Skydiving experience as a team building exercise
Three stimulating reasons :
We all know the benefits that we gain from taking a leisurely walk in the countryside. The tingling feeling as the body warms up and the breathing increases. The gentle push of the breeze against your face, the sounds of the countryside, birds, cattle, farm machinery and some traffic all add to the moments of serenity and pleasure. The freedom of being out of the rat race, whether on your own or with a team training to get fitter and healthier, is of great benefit to you and your team. That’s an easy option and while very enjoyable for team training or solo recreation it will not bring on a stimulation that will leave you in a mind blowing situation. Let’s examine another team building extreme sport that will test the team and it daring qualities;
We are talking about Skydiving, also called parachuting.
There are several places in Ireland that cater for the parachuting enthusiasts and the nearest to Dublin is an area in Kildare. Generally, this sport is very much weather dependant.
Low cloud cover makes it a non event. Visibility is a key factor not just for the aircraft pilot, but for the teams participating.
Let’s be honest, there’s no point in jumping out of a plane at 10.000 feet if you can’t see the ground. The whole adrenaline rush would be lost.
We are highlighting three factors that make this team experience high on the adrenaline rush Geiger counter.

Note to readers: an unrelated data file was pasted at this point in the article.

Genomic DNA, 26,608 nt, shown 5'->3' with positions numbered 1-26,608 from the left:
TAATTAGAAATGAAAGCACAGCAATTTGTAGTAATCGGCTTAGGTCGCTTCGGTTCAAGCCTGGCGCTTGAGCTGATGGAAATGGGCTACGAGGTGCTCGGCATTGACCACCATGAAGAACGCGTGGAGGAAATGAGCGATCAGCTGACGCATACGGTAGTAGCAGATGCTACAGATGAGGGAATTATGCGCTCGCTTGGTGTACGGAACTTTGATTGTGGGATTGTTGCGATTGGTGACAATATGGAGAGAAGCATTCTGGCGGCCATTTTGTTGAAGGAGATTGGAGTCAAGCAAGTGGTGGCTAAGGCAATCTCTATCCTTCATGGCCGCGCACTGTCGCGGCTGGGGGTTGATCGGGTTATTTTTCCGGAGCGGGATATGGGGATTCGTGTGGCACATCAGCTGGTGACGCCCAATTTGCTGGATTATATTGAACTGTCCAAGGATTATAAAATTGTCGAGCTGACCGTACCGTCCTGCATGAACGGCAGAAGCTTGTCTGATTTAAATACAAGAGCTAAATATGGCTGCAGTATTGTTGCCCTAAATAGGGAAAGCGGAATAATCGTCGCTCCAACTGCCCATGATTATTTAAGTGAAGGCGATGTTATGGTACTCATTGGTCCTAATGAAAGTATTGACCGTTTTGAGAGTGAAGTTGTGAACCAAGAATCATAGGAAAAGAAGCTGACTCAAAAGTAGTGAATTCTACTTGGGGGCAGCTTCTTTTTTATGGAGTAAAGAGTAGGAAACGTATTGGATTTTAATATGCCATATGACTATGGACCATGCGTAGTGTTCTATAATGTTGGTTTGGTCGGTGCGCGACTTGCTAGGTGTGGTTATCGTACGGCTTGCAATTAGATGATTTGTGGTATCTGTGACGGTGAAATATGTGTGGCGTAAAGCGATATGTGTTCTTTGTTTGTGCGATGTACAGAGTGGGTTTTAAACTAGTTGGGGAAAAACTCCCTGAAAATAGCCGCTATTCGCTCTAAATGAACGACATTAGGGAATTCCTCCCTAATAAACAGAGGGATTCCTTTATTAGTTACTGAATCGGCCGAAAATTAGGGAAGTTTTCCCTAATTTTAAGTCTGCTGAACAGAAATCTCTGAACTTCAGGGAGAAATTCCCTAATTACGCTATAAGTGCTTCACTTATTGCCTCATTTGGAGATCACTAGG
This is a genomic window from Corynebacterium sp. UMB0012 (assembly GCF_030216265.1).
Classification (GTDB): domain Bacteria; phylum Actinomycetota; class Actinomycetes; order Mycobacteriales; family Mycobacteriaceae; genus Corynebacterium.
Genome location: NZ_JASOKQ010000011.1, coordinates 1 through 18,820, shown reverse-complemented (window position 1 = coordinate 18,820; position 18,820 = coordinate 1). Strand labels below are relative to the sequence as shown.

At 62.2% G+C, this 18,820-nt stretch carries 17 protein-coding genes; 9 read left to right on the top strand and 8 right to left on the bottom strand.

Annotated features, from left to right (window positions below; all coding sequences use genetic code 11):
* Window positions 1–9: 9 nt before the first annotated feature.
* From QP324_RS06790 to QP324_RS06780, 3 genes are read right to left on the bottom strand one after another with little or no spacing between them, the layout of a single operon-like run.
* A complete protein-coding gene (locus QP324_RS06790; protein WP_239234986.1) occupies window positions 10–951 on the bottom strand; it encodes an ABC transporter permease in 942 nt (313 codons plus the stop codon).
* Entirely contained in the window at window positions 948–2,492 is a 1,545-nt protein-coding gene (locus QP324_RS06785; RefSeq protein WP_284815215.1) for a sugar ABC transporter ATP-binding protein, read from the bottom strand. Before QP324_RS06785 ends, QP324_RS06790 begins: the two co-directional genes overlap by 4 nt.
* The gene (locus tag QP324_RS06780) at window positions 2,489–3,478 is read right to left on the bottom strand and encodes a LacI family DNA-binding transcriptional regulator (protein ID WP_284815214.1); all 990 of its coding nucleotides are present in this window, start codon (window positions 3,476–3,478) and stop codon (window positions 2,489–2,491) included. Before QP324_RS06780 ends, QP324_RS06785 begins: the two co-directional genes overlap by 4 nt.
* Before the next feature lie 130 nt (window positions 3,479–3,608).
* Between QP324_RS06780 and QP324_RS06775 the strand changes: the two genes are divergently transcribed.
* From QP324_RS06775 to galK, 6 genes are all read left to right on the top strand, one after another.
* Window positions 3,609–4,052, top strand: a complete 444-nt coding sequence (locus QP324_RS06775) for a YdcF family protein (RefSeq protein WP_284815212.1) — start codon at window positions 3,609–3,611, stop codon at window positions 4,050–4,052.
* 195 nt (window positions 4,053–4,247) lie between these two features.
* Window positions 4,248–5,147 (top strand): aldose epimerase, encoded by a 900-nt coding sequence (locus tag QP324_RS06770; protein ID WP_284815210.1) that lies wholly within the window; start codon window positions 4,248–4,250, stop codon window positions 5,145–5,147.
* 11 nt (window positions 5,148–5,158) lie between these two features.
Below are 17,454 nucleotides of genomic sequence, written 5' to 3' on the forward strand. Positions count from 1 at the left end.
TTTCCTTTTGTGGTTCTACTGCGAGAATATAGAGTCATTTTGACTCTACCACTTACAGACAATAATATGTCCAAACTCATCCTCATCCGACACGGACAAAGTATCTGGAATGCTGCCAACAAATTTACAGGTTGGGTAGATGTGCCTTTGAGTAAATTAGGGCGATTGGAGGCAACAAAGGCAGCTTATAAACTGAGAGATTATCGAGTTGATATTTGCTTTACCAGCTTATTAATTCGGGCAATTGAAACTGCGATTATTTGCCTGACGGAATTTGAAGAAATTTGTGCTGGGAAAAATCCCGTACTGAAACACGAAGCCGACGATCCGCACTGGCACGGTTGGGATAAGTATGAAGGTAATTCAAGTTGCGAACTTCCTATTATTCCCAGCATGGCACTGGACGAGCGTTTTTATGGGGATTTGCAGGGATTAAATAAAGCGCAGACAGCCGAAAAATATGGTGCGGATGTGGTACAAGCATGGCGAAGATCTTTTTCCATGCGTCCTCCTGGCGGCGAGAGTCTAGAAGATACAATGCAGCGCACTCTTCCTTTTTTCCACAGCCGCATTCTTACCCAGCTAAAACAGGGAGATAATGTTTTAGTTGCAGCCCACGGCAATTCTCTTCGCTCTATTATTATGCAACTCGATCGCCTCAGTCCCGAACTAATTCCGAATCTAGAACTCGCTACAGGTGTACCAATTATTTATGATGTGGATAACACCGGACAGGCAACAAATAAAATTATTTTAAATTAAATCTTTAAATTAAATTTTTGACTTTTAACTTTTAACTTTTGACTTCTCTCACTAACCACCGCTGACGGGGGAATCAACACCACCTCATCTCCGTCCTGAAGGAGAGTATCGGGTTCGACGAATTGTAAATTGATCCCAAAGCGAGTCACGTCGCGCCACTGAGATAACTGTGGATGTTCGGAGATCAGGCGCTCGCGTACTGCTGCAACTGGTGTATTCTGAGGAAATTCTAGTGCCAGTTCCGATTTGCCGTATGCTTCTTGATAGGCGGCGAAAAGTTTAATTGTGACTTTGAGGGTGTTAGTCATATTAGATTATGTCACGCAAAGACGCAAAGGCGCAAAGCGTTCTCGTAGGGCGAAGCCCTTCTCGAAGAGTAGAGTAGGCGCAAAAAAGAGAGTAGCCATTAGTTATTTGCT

Number one is turning up at the aerodrome with all your team members and getting the feeling of trepidation as you kit out in the gear, parachute and slip on the helmet.
Gloves and goggles are supplied! Let’s be honest, this is an extreme sport and can be dangerous or fatal so qualified instructors are on hand to make sure that everything is done according to the regulations. Because there are risks means that we class it as an extreme sport. Therefore, the exhilaration that the team will experience illustrates our desire to push the boundaries out. Everything is done with military precision with no chances taken as the team enters the aircraft and prepares for takeoff.
Team leaders will say some reassuring words as the plane picks up speed and lifts off into the clear blue sky. Butterflies will begin swirling around in some stomachs, hands will become sweaty and mouths dry out. Suddenly the plane is at ten thousand feet and the instructor starts the jump sequence. No turning back at this stage as someone shouts “Geronimo” and disappears out into the great emptiness.
This is where the second great adrenaline rush kicks in as team members fall and accelerate to 120 miles per hour (terminal velocity) in less than ten seconds.
The wind rush distorts the facial features so the fear factor is not plain to see. It is an unbelievable feeling. A mixture of exhilaration, nervousness and thrilling expectation as the ground appears to rise up to meet you. The cord is pulled and the traffic slows down to a crawl. Time to draw breath and view the landscape from a place inhabited only by the birds; silence wraps you in a blanket and leaves the team in awe as the gap between feet and ground closes.
Then the third great adrenaline kicks in.
The landing is soft but the euphoria is truly hard core.